In operation, the peroxide and ozone are injected into sealed vials with a syringe. The doses of peroxide and ozone are given as hourly treatment cycles with the expectation that the samples will typically require as few as one treatment cycle and as many as five treatment cycles in order to substantially or completely convert the contaminants to harmless by-products.
 A control sample is set up for each type of sample undergoing the study to correct for any volatization loss. All experimental vials are allowed to sit overnight at room temperature. On the following day the samples are analyzed to determine the concentration of contaminants by the above-mentioned EPA procedures. Once the results are obtained, they may be extrapolated to provide a suitable amount of the peroxide and ozone necessary to treat the contaminants in situ.
 Injection of the stabilized source of the peroxide may be performed under both applied and hydrostatic pressure into the in situ environment. Flow rates will vary depending on the subsurface soil characteristics with faster rates associated with more highly permeable soils (e.g. gravel and/or sand). Slower rates as low as 0.1 gallons per minute may be used for less permeable soils (e.g. clays and/or silts). The stabilized source of the peroxide may be injected into the subsurface and allowed to disperse over a specific period, typically about 24 hours. The length of time may be varied depending on the soil type.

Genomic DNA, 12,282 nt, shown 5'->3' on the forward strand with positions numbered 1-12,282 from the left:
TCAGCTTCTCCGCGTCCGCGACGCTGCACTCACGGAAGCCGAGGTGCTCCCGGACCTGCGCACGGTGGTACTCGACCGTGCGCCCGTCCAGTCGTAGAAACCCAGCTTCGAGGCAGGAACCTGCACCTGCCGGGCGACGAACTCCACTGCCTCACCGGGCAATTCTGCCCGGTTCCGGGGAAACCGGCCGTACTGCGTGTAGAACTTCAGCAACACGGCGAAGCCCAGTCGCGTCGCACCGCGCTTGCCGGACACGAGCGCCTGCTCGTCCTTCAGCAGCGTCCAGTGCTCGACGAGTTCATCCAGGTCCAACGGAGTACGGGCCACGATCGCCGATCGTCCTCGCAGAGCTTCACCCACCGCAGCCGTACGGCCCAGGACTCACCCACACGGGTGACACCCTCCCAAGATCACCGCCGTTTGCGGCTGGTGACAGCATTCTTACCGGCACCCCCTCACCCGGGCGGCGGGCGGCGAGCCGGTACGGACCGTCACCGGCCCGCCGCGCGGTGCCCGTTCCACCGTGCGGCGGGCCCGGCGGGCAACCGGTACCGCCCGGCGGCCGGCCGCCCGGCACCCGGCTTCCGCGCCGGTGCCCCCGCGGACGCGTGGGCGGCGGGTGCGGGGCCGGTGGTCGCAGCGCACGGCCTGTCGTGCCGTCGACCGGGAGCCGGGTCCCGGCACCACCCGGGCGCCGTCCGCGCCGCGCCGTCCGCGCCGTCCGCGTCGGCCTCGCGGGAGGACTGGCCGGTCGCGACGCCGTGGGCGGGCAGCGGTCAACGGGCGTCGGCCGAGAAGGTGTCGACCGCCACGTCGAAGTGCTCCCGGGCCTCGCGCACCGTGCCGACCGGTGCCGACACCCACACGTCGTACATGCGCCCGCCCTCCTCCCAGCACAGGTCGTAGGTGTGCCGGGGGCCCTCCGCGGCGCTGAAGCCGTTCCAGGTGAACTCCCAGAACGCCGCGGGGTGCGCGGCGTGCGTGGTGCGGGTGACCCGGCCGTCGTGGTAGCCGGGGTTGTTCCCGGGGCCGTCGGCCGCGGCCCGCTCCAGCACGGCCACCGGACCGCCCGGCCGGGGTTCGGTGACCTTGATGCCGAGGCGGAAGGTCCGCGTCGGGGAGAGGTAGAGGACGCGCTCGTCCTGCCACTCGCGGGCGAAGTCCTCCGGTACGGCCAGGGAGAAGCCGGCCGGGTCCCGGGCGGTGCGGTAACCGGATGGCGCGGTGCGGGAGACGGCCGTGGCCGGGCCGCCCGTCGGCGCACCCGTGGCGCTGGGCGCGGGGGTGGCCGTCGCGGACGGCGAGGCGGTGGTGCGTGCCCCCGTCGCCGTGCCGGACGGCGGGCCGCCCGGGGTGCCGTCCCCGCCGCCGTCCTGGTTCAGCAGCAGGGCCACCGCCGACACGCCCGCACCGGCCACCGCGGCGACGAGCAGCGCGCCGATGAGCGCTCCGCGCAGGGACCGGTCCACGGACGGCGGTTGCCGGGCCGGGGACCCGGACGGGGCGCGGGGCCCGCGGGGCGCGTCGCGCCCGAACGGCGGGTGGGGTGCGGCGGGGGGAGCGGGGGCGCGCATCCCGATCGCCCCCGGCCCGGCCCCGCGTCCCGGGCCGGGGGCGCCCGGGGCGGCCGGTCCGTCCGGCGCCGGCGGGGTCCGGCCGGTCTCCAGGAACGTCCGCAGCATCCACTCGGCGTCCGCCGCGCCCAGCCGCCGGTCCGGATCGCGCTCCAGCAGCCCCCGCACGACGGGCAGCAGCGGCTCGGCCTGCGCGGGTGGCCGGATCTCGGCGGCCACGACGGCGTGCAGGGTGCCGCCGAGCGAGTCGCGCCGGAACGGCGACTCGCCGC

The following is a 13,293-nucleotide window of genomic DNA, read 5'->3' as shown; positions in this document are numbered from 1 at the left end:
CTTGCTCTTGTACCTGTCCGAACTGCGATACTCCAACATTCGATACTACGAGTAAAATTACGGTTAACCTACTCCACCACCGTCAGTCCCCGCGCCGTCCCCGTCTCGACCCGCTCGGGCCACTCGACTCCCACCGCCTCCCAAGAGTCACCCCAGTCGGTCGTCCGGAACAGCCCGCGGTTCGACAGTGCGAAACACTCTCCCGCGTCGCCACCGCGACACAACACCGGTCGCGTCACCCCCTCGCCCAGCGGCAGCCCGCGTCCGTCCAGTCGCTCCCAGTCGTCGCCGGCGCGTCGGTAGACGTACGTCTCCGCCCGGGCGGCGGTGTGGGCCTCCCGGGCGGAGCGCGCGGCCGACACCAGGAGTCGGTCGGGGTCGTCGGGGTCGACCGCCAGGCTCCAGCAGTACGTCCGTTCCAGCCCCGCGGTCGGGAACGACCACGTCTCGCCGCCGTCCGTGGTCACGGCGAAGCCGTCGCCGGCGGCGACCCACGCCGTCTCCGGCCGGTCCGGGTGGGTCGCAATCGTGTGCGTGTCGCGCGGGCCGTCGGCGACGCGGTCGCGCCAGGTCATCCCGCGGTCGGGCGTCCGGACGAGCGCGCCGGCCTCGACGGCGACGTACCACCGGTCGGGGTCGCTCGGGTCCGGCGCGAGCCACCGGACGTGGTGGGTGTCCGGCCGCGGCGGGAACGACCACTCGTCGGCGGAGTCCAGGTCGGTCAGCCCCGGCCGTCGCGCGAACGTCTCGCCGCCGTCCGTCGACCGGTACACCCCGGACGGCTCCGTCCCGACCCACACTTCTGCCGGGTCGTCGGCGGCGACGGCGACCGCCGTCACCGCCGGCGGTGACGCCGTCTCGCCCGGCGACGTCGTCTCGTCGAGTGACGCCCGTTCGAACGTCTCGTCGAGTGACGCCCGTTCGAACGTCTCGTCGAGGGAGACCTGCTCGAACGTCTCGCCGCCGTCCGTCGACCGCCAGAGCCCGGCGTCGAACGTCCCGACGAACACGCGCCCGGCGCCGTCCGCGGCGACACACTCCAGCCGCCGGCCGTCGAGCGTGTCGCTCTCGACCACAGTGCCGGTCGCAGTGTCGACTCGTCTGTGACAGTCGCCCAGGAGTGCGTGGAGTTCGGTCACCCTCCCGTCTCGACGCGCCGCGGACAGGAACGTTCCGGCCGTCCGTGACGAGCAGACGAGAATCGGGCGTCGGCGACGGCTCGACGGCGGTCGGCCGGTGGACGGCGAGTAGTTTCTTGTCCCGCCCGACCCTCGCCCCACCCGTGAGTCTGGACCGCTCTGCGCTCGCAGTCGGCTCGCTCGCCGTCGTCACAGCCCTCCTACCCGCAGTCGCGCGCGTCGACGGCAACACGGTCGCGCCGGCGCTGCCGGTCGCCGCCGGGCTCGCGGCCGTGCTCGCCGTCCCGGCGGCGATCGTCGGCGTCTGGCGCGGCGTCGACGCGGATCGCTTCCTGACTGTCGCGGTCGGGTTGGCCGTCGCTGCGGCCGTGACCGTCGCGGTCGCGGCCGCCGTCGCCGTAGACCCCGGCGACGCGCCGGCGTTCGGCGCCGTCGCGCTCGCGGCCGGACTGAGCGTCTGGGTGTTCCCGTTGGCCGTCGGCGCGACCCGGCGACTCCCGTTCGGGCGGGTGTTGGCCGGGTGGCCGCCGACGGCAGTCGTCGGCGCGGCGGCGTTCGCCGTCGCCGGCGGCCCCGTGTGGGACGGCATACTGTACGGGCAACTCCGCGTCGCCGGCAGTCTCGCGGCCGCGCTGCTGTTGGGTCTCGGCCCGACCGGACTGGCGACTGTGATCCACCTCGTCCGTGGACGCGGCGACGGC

In less permeable soils, injection procedures are preferably associated with a pressurized system. A typical system involves injection wells installed with screens set at specific levels to allow for higher pressures and countered by pumping into less permeable soils. The pumping system can include a low horsepower pump at pressures ranging from between about 10 and 40 pounds per square inch. The stabilized peroxide may be pumped in short pulse injections or in a long steady flow as desired.
 In a preferred form of the invention, the stabilized peroxide is injected directly into the capillary fringe, located just above the water table. This can be accomplished in a conventional manner by installing a well screened in the capillary fringe and injecting the reagents into the well screen.
 After the peroxide has been injected into the in situ environment and allowed to disperse throughout the aerial extent of the plume in this preferred embodiment, ozone is generated on site and pumped into the subsurface as described previously. Preferably the ozone is injected as a gas into the groundwater through multiple injection points arranged throughout the aerial extent of the plume. In another embodiment, the ozone and peroxide can be alternatively pulsed into the in situ environment.
 In particular, the effects of naturally occurring minerals including their reactivity with the peroxide and ozone can have a dramatic effect on the extent of the formation of the reactive species. It has been found that injection of the stabilized source of the peroxide followed by subsequent repeated ozone injections allows for improved efficiency of conversion to reactive species throughout the plume in the subsurface.